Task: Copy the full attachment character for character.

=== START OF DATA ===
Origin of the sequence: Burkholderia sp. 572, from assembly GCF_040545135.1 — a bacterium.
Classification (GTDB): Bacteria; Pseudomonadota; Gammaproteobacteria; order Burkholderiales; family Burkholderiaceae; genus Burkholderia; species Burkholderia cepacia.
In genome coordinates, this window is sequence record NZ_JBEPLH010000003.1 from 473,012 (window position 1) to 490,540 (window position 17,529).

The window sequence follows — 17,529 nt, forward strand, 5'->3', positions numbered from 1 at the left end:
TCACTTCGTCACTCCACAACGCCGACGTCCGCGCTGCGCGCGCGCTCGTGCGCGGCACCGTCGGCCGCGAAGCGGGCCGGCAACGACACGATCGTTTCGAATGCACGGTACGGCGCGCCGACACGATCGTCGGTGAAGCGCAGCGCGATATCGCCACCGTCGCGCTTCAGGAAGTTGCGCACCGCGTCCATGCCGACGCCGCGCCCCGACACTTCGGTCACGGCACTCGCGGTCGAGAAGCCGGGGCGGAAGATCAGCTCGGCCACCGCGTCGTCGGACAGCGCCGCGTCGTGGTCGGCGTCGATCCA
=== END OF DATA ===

Origin of the sequence: Burkholderia sp. 572, from assembly GCF_040545135.1 — a bacterium.
Classification (GTDB): Bacteria; Pseudomonadota; Gammaproteobacteria; order Burkholderiales; family Burkholderiaceae; genus Burkholderia; species Burkholderia cepacia.
In genome coordinates, this window is sequence record NZ_JBEPLH010000003.1 from 473,012 (window position 1) to 490,540 (window position 17,529).

The window sequence follows — 17,529 nt, forward strand, 5'->3', positions numbered from 1 at the left end:
TCACTTCGTCACTCCACAACGCCGACGTCCGCGCTGCGCGCGCGCTCGTGCGCGGCACCGTCGGCCGCGAAGCGGGCCGGCAACGACACGATCGTTTCGAATGCACGGTACGGCGCGCCGACACGATCGTCGGTGAAGCGCAGCGCGATATCGCCACCGTCGCGCTTCAGGAAGTTGCGCACCGCGTCCATGCCGACGCCGCGCCCCGACACTTCGGTCACGGCACTCGCGGTCGAGAAGCCGGGGCGGAAGATCAGCTCGGCCACCGCGTCGTCGGACAGCGCCGCGTCGTGGTCGGCGTCGATCCA